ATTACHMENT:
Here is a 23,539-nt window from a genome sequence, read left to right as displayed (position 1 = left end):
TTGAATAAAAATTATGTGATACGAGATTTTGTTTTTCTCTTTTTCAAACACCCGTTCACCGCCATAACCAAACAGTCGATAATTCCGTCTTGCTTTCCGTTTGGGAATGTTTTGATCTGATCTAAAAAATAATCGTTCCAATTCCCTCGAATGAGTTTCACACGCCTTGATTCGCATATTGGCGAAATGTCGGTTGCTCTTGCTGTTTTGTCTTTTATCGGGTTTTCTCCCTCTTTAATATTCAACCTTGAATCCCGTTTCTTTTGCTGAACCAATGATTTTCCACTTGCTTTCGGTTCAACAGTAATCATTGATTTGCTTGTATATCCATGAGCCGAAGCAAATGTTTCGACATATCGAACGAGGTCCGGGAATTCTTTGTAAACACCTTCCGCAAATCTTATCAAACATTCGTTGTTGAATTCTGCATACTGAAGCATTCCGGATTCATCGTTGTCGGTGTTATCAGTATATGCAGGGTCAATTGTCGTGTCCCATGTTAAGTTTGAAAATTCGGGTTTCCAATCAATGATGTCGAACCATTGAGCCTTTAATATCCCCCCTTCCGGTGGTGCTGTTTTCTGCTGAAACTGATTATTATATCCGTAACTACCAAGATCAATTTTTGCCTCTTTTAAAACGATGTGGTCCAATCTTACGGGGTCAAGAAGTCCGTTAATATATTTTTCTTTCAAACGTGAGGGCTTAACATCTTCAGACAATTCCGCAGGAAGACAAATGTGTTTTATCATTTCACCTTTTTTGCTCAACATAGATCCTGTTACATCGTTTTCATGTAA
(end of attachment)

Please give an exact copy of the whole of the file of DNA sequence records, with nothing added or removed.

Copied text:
Here is a 23,539-nt window from a genome sequence, read left to right as displayed (position 1 = left end):
TTGAATAAAAATTATGTGATACGAGATTTTGTTTTTCTCTTTTTCAAACACCCGTTCACCGCCATAACCAAACAGTCGATAATTCCGTCTTGCTTTCCGTTTGGGAATGTTTTGATCTGATCTAAAAAATAATCGTTCCAATTCCCTCGAATGAGTTTCACACGCCTTGATTCGCATATTGGCGAAATGTCGGTTGCTCTTGCTGTTTTGTCTTTTATCGGGTTTTCTCCCTCTTTAATATTCAACCTTGAATCCCGTTTCTTTTGCTGAACCAATGATTTTCCACTTGCTTTCGGTTCAACAGTAATCATTGATTTGCTTGTATATCCATGAGCCGAAGCAAATGTTTCGACATATCGAACGAGGTCCGGGAATTCTTTGTAAACACCTTCCGCAAATCTTATCAAACATTCGTTGTTGAATTCTGCATACTGAAGCATTCCGGATTCATCGTTGTCGGTGTTATCAGTATATGCAGGGTCAATTGTCGTGTCCCATGTTAAGTTTGAAAATTCGGGTTTCCAATCAATGATGTCGAACCATTGAGCCTTTAATATCCCCCCTTCCGGTGGTGCTGTTTTCTGCTGAAACTGATTATTATATCCGTAACTACCAAGATCAATTTTTGCCTCTTTTAAAACGATGTGGTCCAATCTTACGGGGTCAAGAAGTCCGTTAATATATTTTTCTTTCAAACGTGAGGGCTTAACATCTTCAGACAATTCCGCAGGAAGACAAATGTGTTTTATCATTTCACCTTTTTTGCTCAACATAGATCCTGTTACATCGTTTTCATGTAA